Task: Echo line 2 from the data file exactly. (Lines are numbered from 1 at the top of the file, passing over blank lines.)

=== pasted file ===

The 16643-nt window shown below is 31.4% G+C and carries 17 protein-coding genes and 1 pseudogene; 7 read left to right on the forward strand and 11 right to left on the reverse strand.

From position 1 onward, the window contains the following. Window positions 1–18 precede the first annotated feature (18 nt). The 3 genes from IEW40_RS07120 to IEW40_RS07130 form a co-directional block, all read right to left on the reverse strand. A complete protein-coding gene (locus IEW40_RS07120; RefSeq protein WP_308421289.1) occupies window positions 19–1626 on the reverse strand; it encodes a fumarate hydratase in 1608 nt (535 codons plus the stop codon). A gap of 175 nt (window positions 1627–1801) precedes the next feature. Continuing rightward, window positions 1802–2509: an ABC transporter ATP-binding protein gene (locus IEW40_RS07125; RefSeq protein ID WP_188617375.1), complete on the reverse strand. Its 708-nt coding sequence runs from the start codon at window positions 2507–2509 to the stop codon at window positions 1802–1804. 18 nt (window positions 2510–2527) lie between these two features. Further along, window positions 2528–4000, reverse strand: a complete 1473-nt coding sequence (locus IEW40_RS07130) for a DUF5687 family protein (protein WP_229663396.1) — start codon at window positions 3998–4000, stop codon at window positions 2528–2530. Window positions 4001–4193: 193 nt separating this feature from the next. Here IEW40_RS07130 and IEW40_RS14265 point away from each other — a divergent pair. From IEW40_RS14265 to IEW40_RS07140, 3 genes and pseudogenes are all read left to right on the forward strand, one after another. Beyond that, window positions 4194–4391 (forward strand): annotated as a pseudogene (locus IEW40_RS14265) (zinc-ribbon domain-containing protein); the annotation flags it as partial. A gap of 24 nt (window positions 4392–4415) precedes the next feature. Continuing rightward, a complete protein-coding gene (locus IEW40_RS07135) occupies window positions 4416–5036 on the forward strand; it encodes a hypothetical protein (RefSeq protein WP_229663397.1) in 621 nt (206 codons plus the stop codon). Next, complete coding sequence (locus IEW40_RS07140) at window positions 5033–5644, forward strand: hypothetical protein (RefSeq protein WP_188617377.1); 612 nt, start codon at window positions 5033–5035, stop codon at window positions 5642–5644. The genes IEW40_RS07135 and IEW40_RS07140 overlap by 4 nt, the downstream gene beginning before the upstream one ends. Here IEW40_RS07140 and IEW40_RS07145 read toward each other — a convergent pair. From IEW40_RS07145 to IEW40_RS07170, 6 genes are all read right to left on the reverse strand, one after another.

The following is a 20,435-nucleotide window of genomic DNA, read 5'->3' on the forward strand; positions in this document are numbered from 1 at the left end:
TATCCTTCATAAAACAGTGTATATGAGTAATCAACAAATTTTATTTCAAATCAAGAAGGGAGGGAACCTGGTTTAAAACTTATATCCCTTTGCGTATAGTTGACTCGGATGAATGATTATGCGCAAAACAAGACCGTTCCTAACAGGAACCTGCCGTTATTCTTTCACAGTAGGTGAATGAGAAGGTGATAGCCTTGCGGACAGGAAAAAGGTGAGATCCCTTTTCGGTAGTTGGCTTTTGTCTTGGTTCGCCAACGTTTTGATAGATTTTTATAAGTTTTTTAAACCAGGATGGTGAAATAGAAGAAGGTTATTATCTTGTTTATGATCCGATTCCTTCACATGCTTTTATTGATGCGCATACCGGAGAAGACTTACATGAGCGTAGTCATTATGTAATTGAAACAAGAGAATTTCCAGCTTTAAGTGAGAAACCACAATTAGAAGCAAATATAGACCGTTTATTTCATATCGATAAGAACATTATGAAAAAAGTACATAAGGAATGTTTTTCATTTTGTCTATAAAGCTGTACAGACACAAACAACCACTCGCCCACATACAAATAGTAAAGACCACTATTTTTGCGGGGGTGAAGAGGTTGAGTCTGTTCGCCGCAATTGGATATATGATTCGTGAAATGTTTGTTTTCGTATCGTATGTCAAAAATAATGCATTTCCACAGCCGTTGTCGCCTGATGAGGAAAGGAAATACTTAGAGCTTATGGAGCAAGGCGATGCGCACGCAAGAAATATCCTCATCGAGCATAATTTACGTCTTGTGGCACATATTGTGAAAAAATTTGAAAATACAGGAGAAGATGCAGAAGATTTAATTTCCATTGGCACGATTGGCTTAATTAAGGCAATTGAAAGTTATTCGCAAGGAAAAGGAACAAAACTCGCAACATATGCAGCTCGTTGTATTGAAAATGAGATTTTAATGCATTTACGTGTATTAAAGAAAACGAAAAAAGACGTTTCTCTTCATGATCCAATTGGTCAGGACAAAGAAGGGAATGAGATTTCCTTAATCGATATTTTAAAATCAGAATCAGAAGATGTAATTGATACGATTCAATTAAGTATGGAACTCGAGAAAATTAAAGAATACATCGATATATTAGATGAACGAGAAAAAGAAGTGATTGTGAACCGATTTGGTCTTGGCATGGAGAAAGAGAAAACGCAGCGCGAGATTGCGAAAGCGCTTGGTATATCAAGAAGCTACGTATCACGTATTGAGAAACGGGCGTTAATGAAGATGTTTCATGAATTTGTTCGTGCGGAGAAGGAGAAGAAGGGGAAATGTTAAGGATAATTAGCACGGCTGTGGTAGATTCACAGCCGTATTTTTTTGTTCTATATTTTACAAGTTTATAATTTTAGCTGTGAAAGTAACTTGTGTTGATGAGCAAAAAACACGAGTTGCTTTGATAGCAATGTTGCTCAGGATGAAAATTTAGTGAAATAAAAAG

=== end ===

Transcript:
From position 1 onward, the window contains the following. Window positions 1–18 precede the first annotated feature (18 nt). The 3 genes from IEW40_RS07120 to IEW40_RS07130 form a co-directional block, all read right to left on the reverse strand. A complete protein-coding gene (locus IEW40_RS07120; RefSeq protein WP_308421289.1) occupies window positions 19–1626 on the reverse strand; it encodes a fumarate hydratase in 1608 nt (535 codons plus the stop codon). A gap of 175 nt (window positions 1627–1801) precedes the next feature. Continuing rightward, window positions 1802–2509: an ABC transporter ATP-binding protein gene (locus IEW40_RS07125; RefSeq protein ID WP_188617375.1), complete on the reverse strand. Its 708-nt coding sequence runs from the start codon at window positions 2507–2509 to the stop codon at window positions 1802–1804. 18 nt (window positions 2510–2527) lie between these two features. Further along, window positions 2528–4000, reverse strand: a complete 1473-nt coding sequence (locus IEW40_RS07130) for a DUF5687 family protein (protein WP_229663396.1) — start codon at window positions 3998–4000, stop codon at window positions 2528–2530. Window positions 4001–4193: 193 nt separating this feature from the next. Here IEW40_RS07130 and IEW40_RS14265 point away from each other — a divergent pair. From IEW40_RS14265 to IEW40_RS07140, 3 genes and pseudogenes are all read left to right on the forward strand, one after another. Beyond that, window positions 4194–4391 (forward strand): annotated as a pseudogene (locus IEW40_RS14265) (zinc-ribbon domain-containing protein); the annotation flags it as partial. A gap of 24 nt (window positions 4392–4415) precedes the next feature. Continuing rightward, a complete protein-coding gene (locus IEW40_RS07135) occupies window positions 4416–5036 on the forward strand; it encodes a hypothetical protein (RefSeq protein WP_229663397.1) in 621 nt (206 codons plus the stop codon). Next, complete coding sequence (locus IEW40_RS07140) at window positions 5033–5644, forward strand: hypothetical protein (RefSeq protein WP_188617377.1); 612 nt, start codon at window positions 5033–5035, stop codon at window positions 5642–5644. The genes IEW40_RS07135 and IEW40_RS07140 overlap by 4 nt, the downstream gene beginning before the upstream one ends. Here IEW40_RS07140 and IEW40_RS07145 read toward each other — a convergent pair. From IEW40_RS07145 to IEW40_RS07170, 6 genes are all read right to left on the reverse strand, one after another.